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Richard Maurice Bucke to Walt Whitman, 25 May 1891


I do not hear from you. Feel uneasy abt. you all the time. Fear you are having a bad time perhaps very sick. Am strongly minded to go to Camden next friday2 & see for myself how you are. May drop in upon you Saturday morning and stay around till monday or Tuesday. Am feeling O.K. but still some lame3 but can get around. Grounds here look well now—lilacs just beginning to come out. We loyal Kanucks are keeping the Queen's birthday—my fam all out fishing—3 parties of them—all off—from my brother 60 yrs old4 to my youngest 9.5 Suppose we shall have fish now till we are tired of them! I have spent the day here in office writing and reading—looking thro' "Good-Bye"6 among other things—I like the little last leaves well—they are just what they7 should be under all the circumstances not great but very touching & charming

Best love R M Bucke  loc_zs.00471.jpg see notes May 27 1891  loc_zs.00472.jpg

Richard Maurice Bucke (1837–1902) was a Canadian physician and psychiatrist who grew close to Whitman after reading Leaves of Grass in 1867 (and later memorizing it) and meeting the poet in Camden a decade later. Even before meeting Whitman, Bucke claimed in 1872 that a reading of Leaves of Grass led him to experience "cosmic consciousness" and an overwhelming sense of epiphany. Bucke became the poet's first biographer with Walt Whitman (Philadelphia: David McKay, 1883), and he later served as one of his medical advisors and literary executors. For more on the relationship of Bucke and Whitman, see Howard Nelson, "Bucke, Richard Maurice," Walt Whitman: An Encyclopedia, ed. J.R. LeMaster and Donald D. Kummings (New York: Garland Publishing, 1998).


  • 1. This letter is addressed: Walt Whitman | 328 Mickle Street | Camden | New Jersey | U.S.A. It is postmarked: GTWESTNRWYSTAT | AM | MY25 | 91 | LONDON,CAN.; CAMDEN, N.J. | MAY | 27 | 12PM | 1891 | REC'D. [back]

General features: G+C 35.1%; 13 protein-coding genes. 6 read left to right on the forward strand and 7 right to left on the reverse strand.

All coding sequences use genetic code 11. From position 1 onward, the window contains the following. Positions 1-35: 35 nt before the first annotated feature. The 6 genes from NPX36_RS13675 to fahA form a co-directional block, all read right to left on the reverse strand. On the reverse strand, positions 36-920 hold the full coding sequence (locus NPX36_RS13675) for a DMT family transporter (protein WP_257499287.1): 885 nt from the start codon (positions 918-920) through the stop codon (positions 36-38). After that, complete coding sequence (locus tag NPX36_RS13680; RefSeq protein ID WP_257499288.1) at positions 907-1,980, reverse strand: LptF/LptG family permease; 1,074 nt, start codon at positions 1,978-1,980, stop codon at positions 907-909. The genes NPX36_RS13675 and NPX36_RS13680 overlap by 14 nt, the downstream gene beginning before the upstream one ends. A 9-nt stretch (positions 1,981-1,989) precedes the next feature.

• 2. Bucke meant that he was planning to visit Whitman on or around May 31, 1891—Whitman's seventy-second (and last) birthday. The occasion was celebrated with friends at Whitman's home on Mickle Street. [back]
  • 3. In his April 13, 1891, letter to Whitman, Bucke writes that his foot, which had been sore for a couple of weeks, had become inflamed. Bucke's foot was still healing, and is the reason for his lameness. [back]
  • 4. Bucke is referring to his brother Philip Eustace Bucke (b. 1831), who would have been sixty years old in 1891. [back]
  • 5. Bucke and his wife Jessie Maria Gurd Bucke (1839–1926) had eight children. The youngest was Robert Walpole Bucke (1881–1923). [back]
  • 6. Whitman's biographer and disciple Horace Traubel had recently sent Bucke a set of proofs—"a full set (66p) 'Good-Bye' annex." See Whitman's letter to Bucke of April 14, 1891. Whitman's book Good-Bye My Fancy (1891) was his last miscellany, and it included both poetry and short prose works commenting on poetry, aging, and death, among other topics. Thirty-one poems from the book were later printed as "Good-Bye my Fancy 2d Annex" to Leaves of Grass (1891–1892), the last edition of Leaves of Grass published before Whitman's death in March 1892. For more information see, Donald Barlow Stauffer, "'Good-Bye my Fancy' (Second Annex) (1891)," Walt Whitman: An Encyclopedia, ed. J.R. LeMaster and Donald D. Kummings (New York: Garland Publishing, 1998). [back]
  • 7. Bucke writes the final part of the letter in red ink at the top of the page. [back]
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